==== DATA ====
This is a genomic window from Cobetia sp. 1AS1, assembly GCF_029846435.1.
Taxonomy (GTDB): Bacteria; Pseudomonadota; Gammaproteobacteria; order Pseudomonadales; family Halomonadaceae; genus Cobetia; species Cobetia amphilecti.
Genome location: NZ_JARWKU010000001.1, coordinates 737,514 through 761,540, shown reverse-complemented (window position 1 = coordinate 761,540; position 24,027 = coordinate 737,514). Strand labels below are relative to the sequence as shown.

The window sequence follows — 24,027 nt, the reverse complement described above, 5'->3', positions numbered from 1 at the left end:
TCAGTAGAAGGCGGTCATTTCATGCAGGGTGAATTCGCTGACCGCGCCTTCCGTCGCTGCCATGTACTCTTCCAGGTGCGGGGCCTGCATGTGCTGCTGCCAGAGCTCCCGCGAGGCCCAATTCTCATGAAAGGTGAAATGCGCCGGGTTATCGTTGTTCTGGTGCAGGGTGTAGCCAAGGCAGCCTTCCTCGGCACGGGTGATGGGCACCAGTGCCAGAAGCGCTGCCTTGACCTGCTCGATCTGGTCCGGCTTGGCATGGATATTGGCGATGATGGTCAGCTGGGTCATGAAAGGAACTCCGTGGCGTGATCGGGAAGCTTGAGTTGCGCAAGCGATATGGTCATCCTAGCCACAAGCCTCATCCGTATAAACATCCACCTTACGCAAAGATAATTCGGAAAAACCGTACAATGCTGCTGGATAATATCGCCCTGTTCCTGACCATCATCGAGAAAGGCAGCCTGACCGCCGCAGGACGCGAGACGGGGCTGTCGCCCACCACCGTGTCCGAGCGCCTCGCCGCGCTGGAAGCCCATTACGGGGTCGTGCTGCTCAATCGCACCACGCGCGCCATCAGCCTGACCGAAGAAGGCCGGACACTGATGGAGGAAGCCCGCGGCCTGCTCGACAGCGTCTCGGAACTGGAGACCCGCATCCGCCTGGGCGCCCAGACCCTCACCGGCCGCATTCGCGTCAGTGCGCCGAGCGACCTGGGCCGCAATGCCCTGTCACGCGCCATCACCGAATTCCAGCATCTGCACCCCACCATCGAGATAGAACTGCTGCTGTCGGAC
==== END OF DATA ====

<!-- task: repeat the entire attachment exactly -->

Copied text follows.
This is a genomic window from Cobetia sp. 1AS1, assembly GCF_029846435.1.
Taxonomy (GTDB): Bacteria; Pseudomonadota; Gammaproteobacteria; order Pseudomonadales; family Halomonadaceae; genus Cobetia; species Cobetia amphilecti.
Genome location: NZ_JARWKU010000001.1, coordinates 737,514 through 761,540, shown reverse-complemented (window position 1 = coordinate 761,540; position 24,027 = coordinate 737,514). Strand labels below are relative to the sequence as shown.

The window sequence follows — 24,027 nt, the reverse complement described above, 5'->3', positions numbered from 1 at the left end:
TCAGTAGAAGGCGGTCATTTCATGCAGGGTGAATTCGCTGACCGCGCCTTCCGTCGCTGCCATGTACTCTTCCAGGTGCGGGGCCTGCATGTGCTGCTGCCAGAGCTCCCGCGAGGCCCAATTCTCATGAAAGGTGAAATGCGCCGGGTTATCGTTGTTCTGGTGCAGGGTGTAGCCAAGGCAGCCTTCCTCGGCACGGGTGATGGGCACCAGTGCCAGAAGCGCTGCCTTGACCTGCTCGATCTGGTCCGGCTTGGCATGGATATTGGCGATGATGGTCAGCTGGGTCATGAAAGGAACTCCGTGGCGTGATCGGGAAGCTTGAGTTGCGCAAGCGATATGGTCATCCTAGCCACAAGCCTCATCCGTATAAACATCCACCTTACGCAAAGATAATTCGGAAAAACCGTACAATGCTGCTGGATAATATCGCCCTGTTCCTGACCATCATCGAGAAAGGCAGCCTGACCGCCGCAGGACGCGAGACGGGGCTGTCGCCCACCACCGTGTCCGAGCGCCTCGCCGCGCTGGAAGCCCATTACGGGGTCGTGCTGCTCAATCGCACCACGCGCGCCATCAGCCTGACCGAAGAAGGCCGGACACTGATGGAGGAAGCCCGCGGCCTGCTCGACAGCGTCTCGGAACTGGAGACCCGCATCCGCCTGGGCGCCCAGACCCTCACCGGCCGCATTCGCGTCAGTGCGCCGAGCGACCTGGGCCGCAATGCCCTGTCACGCGCCATCACCGAATTCCAGCATCTGCACCCCACCATCGAGATAGAACTGCTGCTGTCGGAC